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March 19, 2013 | By David Savage
WASHINGTON -- The Supreme Court, in a major ruling on copyright law, has given foreign buyers of textbooks, movies and other products a right to resell them in the United States without the permission of the copyright owner. The 6-3 decision is a victory for a former USC student from Thailand, Supap Kirtsaeng, who figured he could earn money by buying textbooks at lower costs in his native country and selling them in the United States. He was sued by publisher John Wiley & Sons  for violating its copyright protection.
March 19, 2013 | By David G. Savage and Dawn Chmielewski, Los Angeles Times
WASHINGTON - The Supreme Court gave foreign buyers of books, video discs and other copyrighted works a right to resell them in the U.S. without permission of the copyright owner, giving discount retailers a victory and the entertainment industry a setback. The 6-3 decision Tuesday came in the case of Supap Kirtsaeng, a USC graduate student from Thailand who figured he could earn money for his education by buying low-cost textbooks in his native country and reselling them in the United States.
February 25, 2013 | By Jon Healey
This week the entertainment industry finally is getting a version of something it has been craving since the original Napster transformed online piracy into a mass-market phenomenon: a new Copyright Alert System that turns Internet service providers into anti-piracy enforcers. It's not as powerful as the major record companies and Hollywood studios have proposed, and it ignores many sources of bootlegged music and movie files online. But it's a start. And if the industry's assumptions are correct, it could make a dent in the problem.
February 22, 2013 | By Daniel Miller
Unlike last year, people hoping to jazz up their Academy Awards viewing parties this weekend with an oversized statuette resembling Oscar are now out of luck. The Academy of Motion Picture Arts and Sciences has settled a lawsuit it brought against an Edwardsville, Ill.-based events rental company for copyright infringement stemming from the alleged renting and selling of eight-foot statues that looked like the Oscar statuettes. The case against and its president, Robert Hollingsworth, was settled late last year and dismissed Nov. 19. In a lawsuit filed March 9 in U.S. District Court in Atlanta, the Academy had alleged that Hollingsworth continued to market, sell and rent the eight-foot statues after he'd been notified of the alleged infringement in a letter sent in March 2011.
January 29, 2013
Cellphone users know that when they sign a contract with a mobile phone company, they're locked into that network for the duration of the deal. What they may not know is that their phone is digitally locked to that network forever. And as of this week, they may no longer have the legal right to unlock it, even after the contract has expired. It's just the latest example of how companies have stretched copyright law to deter competition and innovation, not protect the creators of copyrighted works.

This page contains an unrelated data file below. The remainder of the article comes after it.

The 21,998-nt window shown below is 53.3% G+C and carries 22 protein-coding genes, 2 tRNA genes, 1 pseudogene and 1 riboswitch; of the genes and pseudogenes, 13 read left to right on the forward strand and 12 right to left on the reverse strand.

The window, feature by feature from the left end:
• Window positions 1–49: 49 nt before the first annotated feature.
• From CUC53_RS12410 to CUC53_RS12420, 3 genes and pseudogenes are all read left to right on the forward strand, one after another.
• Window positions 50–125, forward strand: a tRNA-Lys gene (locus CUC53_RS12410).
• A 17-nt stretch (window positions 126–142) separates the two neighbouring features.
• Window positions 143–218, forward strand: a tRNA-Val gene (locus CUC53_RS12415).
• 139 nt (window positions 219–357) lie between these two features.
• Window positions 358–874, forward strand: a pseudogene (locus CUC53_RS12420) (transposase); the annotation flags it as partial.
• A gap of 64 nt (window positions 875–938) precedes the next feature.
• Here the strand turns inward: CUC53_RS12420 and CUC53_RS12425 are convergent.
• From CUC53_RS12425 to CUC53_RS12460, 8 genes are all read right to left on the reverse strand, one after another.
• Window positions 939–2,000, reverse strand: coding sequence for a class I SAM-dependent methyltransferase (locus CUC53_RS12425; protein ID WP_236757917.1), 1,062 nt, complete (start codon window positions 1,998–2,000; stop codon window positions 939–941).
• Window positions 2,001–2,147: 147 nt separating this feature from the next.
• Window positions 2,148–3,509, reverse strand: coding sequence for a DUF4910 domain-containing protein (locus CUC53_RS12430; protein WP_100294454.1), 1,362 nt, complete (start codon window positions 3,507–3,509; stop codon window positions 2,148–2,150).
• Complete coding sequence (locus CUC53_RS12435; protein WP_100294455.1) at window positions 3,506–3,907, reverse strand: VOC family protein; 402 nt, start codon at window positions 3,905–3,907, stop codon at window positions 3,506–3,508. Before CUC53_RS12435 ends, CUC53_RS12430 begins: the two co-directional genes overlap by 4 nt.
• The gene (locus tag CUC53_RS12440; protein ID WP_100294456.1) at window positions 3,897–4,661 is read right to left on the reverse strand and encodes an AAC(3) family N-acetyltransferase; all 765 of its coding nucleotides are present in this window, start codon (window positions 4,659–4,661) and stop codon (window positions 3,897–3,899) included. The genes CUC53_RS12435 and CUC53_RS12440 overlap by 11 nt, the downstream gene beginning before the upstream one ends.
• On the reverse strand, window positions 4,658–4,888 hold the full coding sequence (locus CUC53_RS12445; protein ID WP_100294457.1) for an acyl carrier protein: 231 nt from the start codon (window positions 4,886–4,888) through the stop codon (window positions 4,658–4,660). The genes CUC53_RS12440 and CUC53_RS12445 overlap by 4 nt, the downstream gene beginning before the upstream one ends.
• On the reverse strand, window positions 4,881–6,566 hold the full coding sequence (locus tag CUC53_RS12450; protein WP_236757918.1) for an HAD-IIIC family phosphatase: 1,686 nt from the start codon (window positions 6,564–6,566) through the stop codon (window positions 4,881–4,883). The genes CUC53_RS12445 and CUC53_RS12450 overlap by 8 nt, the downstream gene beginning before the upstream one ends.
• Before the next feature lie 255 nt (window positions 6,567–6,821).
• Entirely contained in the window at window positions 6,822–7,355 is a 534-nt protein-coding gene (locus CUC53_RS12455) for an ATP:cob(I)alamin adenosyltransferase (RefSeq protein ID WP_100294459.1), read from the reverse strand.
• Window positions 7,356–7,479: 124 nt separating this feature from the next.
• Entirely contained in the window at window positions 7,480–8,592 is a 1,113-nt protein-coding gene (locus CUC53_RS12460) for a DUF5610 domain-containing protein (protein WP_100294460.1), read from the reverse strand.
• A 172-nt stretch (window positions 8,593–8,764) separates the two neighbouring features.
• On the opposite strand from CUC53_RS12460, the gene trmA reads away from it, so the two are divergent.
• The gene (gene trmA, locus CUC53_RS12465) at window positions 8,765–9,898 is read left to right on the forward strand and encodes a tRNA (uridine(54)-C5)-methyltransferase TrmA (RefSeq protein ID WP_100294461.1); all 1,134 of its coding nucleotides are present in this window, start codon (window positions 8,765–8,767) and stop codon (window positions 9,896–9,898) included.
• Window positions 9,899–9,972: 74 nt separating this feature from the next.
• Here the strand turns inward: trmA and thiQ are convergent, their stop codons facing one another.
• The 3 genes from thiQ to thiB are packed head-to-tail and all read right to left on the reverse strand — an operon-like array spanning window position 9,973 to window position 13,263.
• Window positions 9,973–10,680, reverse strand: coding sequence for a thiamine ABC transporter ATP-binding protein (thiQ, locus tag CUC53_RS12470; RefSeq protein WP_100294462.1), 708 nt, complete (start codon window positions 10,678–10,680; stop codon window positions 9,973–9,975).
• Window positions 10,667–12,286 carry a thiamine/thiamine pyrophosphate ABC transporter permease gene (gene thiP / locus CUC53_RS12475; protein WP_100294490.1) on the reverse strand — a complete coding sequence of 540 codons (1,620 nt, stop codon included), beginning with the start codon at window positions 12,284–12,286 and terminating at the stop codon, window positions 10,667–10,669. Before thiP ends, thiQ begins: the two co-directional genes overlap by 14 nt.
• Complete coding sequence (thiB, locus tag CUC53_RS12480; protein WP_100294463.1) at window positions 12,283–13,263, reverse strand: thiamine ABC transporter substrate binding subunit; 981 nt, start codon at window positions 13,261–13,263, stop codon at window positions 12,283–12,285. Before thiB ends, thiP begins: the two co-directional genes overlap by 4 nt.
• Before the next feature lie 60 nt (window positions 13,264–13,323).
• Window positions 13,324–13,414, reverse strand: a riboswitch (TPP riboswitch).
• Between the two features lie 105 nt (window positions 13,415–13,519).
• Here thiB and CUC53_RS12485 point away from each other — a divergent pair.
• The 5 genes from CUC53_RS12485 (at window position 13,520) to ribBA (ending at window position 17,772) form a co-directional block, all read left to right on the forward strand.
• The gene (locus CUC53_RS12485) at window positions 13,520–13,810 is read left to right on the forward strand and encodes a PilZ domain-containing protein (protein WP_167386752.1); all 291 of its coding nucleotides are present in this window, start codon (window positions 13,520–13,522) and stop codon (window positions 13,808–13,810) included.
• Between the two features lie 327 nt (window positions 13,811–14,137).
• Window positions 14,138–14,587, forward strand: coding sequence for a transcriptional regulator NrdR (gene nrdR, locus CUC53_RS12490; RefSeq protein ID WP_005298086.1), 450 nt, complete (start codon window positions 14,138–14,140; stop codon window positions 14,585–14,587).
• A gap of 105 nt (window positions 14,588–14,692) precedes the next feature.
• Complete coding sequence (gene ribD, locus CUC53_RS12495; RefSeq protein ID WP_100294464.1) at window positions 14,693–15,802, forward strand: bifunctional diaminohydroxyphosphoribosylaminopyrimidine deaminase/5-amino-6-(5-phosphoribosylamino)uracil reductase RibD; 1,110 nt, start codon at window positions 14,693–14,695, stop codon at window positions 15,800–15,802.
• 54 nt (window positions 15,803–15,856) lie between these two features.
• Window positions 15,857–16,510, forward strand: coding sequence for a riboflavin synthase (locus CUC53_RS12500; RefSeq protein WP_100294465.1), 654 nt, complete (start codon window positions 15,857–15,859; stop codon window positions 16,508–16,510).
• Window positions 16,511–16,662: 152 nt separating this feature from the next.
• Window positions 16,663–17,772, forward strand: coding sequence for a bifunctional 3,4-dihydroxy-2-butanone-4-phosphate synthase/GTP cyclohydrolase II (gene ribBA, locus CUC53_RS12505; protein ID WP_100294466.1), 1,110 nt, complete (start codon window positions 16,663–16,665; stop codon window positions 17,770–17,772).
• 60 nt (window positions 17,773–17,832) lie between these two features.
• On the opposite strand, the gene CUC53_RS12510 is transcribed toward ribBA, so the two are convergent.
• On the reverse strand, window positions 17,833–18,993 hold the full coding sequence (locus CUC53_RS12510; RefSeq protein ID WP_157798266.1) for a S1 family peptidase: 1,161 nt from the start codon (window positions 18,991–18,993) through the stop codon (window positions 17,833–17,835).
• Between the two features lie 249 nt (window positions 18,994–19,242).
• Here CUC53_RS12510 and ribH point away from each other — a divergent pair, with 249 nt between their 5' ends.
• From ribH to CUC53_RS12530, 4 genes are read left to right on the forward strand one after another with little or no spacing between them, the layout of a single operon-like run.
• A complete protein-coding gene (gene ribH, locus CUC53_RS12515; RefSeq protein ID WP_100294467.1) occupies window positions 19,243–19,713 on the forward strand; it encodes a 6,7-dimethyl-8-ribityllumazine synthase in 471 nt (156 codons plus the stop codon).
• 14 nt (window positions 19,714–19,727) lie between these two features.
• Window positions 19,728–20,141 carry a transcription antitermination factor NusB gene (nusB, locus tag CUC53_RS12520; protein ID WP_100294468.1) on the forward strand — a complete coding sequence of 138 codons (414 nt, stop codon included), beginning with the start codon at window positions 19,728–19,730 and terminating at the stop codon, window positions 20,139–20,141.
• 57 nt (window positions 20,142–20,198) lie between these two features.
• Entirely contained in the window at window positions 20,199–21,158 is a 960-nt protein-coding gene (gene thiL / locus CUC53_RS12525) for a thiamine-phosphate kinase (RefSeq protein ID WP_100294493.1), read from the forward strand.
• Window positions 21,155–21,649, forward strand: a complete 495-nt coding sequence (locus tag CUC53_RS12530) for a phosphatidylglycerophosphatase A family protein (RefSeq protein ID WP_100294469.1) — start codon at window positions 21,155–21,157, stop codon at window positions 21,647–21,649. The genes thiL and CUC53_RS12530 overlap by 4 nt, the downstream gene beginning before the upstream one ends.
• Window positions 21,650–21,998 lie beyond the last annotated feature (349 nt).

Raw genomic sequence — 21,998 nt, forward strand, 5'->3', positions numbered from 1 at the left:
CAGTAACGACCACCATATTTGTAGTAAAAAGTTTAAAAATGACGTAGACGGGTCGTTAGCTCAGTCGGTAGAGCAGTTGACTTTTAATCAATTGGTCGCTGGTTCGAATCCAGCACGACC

January 22, 2013
PARK CITY, UTAH -- How Disney will respond to an unauthorized film made in its theme parks has been a question hovering over the Sundance Film Festival since the movie premiered to intense media interest Friday night. But one legal expert who's seen the film, titled "Escape From Tomorrow," says he believes the conglomerate doesn't have a very strong leg to stand on. "I think on both copyright and trademark fronts their case would be pretty weak," Tim Wu, a law professor at Columbia University who watched the movie at a screening last weekend, told The Times.
January 10, 2013 | By Ben Fritz
In a legal victory that cements the studio's ownership of Superman as it goes forward with a slate of movie about the Man of Steel, Warner Bros. has won an appeal against the daughter of the character's co-creator, Jerry Siegel. A trio of judges with the U.S. 9th Circuit Court of Appeals overturned a lower-court ruling that had allowed Laura Siegel Larson to terminate 50% of Warner Bros.' copyright.  Terminating the copyright would have deprived Warner Bros. of much of the Superman mythos and likely would have led to new negotiations over royalties -- at a higher price for the studio.
November 26, 2012 | By Salvador Rodriguez
Following a hoax post that went viral, Facebook has reassured its users that they, not the company, own the copyright to the content they post on the social network. This weekend, a number of users on the site began re-posting the viral status update proclaiming that users, not Facebook, own the copyrights to their content. The viral post implies that Facebook owns the copyright. "In response to the new Facebook guidelines I hereby declare that my copyright is attached to all of my personal details," the viral post says.
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